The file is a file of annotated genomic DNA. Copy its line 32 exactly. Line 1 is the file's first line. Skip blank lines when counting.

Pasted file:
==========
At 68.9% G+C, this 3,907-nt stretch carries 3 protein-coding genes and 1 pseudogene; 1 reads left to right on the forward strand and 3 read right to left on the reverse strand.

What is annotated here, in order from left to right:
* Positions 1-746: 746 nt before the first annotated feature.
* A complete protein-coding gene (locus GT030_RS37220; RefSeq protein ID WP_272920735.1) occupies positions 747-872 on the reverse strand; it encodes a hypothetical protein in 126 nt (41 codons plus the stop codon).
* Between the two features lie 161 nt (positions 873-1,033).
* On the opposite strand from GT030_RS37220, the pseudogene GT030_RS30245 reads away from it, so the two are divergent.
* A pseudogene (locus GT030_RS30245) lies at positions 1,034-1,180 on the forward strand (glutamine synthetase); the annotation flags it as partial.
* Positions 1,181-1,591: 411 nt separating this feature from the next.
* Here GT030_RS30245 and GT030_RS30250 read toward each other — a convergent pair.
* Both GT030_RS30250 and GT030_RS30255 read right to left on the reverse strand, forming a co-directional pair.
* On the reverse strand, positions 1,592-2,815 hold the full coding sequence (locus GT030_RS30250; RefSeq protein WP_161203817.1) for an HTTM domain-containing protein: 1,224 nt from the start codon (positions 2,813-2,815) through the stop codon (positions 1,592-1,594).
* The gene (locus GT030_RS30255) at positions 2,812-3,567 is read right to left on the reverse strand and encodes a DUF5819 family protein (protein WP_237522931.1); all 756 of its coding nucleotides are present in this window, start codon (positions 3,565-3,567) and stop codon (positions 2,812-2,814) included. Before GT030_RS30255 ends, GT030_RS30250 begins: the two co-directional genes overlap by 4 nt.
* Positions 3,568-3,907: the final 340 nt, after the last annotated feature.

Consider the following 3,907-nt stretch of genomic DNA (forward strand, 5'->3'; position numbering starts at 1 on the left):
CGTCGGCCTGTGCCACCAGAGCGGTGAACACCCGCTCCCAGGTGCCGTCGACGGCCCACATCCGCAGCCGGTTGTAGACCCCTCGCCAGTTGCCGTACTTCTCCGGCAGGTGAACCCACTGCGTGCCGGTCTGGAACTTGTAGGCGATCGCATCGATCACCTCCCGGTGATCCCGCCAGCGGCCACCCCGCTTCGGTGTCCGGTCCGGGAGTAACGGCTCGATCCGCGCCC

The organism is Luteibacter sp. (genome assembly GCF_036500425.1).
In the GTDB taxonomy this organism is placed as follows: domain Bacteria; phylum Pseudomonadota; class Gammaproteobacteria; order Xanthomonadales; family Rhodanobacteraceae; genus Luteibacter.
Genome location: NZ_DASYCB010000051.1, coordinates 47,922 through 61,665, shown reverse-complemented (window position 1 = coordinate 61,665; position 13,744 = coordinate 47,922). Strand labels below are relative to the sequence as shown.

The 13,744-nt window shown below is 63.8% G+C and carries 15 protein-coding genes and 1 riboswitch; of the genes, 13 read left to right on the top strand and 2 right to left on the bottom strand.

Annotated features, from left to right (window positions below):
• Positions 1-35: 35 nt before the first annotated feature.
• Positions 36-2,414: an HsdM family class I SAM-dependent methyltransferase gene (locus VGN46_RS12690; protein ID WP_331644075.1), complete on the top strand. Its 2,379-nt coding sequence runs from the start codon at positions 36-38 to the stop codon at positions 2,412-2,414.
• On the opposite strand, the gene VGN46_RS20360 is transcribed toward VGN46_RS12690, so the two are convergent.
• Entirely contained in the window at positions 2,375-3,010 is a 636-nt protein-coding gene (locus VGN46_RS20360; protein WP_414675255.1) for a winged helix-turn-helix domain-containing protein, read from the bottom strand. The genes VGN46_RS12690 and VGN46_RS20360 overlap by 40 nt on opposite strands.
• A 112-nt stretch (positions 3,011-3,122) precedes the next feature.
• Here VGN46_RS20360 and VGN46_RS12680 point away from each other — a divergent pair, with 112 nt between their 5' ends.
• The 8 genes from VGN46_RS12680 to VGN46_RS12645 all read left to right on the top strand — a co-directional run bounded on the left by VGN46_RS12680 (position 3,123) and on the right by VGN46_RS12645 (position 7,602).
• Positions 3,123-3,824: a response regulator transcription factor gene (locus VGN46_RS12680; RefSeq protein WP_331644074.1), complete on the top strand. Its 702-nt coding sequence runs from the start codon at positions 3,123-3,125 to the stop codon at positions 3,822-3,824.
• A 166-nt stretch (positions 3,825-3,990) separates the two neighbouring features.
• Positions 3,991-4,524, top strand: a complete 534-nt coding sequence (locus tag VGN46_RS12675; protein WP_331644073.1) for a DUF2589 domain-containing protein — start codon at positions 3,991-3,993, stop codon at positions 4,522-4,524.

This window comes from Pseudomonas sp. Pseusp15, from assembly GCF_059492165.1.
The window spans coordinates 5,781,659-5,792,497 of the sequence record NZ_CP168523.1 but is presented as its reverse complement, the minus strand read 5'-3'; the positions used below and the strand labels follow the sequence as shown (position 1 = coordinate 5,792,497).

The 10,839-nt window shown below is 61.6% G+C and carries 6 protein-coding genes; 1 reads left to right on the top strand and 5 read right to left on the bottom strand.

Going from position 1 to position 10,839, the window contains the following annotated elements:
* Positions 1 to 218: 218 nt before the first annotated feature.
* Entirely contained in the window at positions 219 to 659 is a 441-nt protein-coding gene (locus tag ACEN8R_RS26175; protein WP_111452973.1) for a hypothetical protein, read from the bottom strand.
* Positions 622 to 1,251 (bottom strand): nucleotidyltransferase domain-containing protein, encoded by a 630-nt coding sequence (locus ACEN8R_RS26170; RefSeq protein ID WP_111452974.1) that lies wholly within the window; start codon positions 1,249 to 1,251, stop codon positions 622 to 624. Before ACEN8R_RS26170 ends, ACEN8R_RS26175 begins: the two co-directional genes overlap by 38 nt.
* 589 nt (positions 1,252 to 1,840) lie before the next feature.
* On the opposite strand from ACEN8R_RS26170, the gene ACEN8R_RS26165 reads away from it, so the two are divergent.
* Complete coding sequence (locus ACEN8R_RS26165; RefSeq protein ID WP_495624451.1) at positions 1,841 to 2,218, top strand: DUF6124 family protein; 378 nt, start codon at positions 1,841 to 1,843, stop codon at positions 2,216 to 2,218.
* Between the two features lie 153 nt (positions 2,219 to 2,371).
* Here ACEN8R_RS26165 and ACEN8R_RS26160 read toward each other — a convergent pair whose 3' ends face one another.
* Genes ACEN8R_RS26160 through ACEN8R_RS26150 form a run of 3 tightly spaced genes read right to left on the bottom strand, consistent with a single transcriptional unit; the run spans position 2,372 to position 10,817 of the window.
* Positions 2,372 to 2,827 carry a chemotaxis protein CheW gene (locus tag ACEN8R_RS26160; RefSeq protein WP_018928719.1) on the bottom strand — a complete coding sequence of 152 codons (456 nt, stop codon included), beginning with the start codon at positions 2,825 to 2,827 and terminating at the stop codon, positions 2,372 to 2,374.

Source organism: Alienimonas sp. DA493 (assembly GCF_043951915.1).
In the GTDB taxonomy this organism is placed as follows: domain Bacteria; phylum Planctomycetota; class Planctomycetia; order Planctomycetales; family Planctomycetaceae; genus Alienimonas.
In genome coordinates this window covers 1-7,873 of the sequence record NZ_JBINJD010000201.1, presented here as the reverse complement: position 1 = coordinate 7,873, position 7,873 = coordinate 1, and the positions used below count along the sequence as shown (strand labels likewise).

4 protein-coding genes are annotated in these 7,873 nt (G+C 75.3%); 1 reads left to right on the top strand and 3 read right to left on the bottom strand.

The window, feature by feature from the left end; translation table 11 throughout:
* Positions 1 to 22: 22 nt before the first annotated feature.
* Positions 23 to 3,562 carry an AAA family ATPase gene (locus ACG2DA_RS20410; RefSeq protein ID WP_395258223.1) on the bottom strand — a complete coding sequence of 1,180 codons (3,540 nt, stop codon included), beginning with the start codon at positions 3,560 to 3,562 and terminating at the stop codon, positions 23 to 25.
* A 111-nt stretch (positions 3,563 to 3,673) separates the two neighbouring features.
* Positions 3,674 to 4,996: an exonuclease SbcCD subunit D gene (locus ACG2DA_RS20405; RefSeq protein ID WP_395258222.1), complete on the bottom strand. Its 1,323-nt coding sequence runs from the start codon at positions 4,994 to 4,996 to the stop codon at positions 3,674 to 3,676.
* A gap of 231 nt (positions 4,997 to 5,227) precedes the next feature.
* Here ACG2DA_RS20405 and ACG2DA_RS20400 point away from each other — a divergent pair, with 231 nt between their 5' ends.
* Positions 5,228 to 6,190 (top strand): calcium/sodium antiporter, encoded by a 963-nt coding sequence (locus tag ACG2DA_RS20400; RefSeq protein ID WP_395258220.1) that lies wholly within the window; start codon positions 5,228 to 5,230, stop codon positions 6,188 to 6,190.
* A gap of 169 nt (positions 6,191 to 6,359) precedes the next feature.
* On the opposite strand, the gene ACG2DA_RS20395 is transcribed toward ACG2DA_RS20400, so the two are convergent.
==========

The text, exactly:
The window spans coordinates 5,781,659-5,792,497 of the sequence record NZ_CP168523.1 but is presented as its reverse complement, the minus strand read 5'-3'; the positions used below and the strand labels follow the sequence as shown (position 1 = coordinate 5,792,497).